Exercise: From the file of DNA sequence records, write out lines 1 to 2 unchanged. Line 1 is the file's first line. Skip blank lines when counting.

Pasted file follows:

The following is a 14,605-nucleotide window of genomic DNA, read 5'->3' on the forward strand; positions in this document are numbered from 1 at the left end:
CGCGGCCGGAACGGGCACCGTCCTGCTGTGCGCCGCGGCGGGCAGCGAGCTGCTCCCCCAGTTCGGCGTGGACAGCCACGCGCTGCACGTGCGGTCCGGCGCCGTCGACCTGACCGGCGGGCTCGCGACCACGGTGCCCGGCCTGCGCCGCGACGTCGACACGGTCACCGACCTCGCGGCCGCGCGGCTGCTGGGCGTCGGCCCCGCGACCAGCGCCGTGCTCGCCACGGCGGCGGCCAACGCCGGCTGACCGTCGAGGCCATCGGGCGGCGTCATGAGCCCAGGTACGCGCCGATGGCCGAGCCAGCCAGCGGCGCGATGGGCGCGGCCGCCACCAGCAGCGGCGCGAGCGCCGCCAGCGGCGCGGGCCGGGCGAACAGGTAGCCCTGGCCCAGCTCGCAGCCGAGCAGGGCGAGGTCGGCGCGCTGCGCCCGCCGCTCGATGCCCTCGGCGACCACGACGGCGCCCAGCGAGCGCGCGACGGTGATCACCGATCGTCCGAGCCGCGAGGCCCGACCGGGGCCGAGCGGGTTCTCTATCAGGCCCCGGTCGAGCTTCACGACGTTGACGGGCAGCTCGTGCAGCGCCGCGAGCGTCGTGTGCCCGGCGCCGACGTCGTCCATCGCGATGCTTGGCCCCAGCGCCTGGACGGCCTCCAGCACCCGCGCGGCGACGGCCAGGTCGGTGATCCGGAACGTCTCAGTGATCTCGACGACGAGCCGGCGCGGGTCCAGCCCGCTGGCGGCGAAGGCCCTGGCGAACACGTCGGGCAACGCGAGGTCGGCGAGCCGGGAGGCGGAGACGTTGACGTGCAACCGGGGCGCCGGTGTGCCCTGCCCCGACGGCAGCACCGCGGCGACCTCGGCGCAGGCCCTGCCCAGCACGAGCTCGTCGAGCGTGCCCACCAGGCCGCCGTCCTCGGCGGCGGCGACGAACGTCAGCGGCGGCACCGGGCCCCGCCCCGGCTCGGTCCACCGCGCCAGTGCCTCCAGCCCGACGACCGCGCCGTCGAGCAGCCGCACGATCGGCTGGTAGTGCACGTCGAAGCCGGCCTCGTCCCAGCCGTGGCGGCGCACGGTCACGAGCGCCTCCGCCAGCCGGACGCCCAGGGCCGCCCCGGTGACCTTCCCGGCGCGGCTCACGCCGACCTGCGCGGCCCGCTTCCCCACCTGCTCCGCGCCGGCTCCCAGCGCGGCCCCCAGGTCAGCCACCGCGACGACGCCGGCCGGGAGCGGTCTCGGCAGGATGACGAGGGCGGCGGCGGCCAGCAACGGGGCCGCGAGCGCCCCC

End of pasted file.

The following is a 14,605-nucleotide window of genomic DNA, read 5'->3' on the forward strand; positions in this document are numbered from 1 at the left end:
CGCGGCCGGAACGGGCACCGTCCTGCTGTGCGCCGCGGCGGGCAGCGAGCTGCTCCCCCAGTTCGGCGTGGACAGCCACGCGCTGCACGTGCGGTCCGGCGCCGTCGACCTGACCGGCGGGCTCGCGACCACGGTGCCCGGCCTGCGCCGCGACGTCGACACGGTCACCGACCTCGCGGCCGCGCGGCTGCTGGGCGTCGGCCCCGCGACCAGCGCCGTGCTCGCCACGGCGGCGGCCAACGCCGGCTGACCGTCGAGGCCATCGGGCGGCGTCATGAGCCCAGGTACGCGCCGATGGCCGAGCCAGCCAGCGGCGCGATGGGCGCGGCCGCCACCAGCAGCGGCGCGAGCGCCGCCAGCGGCGCGGGCCGGGCGAACAGGTAGCCCTGGCCCAGCTCGCAGCCGAGCAGGGCGAGGTCGGCGCGCTGCGCCCGCCGCTCGATGCCCTCGGCGACCACGACGGCGCCCAGCGAGCGCGCGACGGTGATCACCGATCGTCCGAGCCGCGAGGCCCGACCGGGGCCGAGCGGGTTCTCTATCAGGCCCCGGTCGAGCTTCACGACGTTGACGGGCAGCTCGTGCAGCGCCGCGAGCGTCGTGTGCCCGGCGCCGACGTCGTCCATCGCGATGCTTGGCCCCAGCGCCTGGACGGCCTCCAGCACCCGCGCGGCGACGGCCAGGTCGGTGATCCGGAACGTCTCAGTGATCTCGACGACGAGCCGGCGCGGGTCCAGCCCGCTGGCGGCGAAGGCCCTGGCGAACACGTCGGGCAACGCGAGGTCGGCGAGCCGGGAGGCGGAGACGTTGACGTGCAACCGGGGCGCCGGTGTGCCCTGCCCCGACGGCAGCACCGCGGCGACCTCGGCGCAGGCCCTGCCCAGCACGAGCTCGTCGAGCGTGCCCACCAGGCCGCCGTCCTCGGCGGCGGCGACGAACGTCAGCGGCGGCACCGGGCCCCGCCCCGGCTCGGTCCACCGCGCCAGTGCCTCCAGCCCGACGACCGCGCCGTCGAGCAGCCGCACGATCGGCTGGTAGTGCACGTCGAAGCCGGCCTCGTCCCAGCCGTGGCGGCGCACGGTCACGAGCGCCTCCGCCAGCCGGACGCCCAGGGCCGCCCCGGTGACCTTCCCGGCGCGGCTCACGCCGACCTGCGCGGCCCGCTTCCCCACCTGCTCCGCGCCGGCTCCCAGCGCGGCCCCCAGGTCAGCCACCGCGACGACGCCGGCCGGGAGCGGTCTCGGCAGGATGACGAGGGCGGCGGCGGCCAGCAACGGGGCCGCGAGCGCCCCC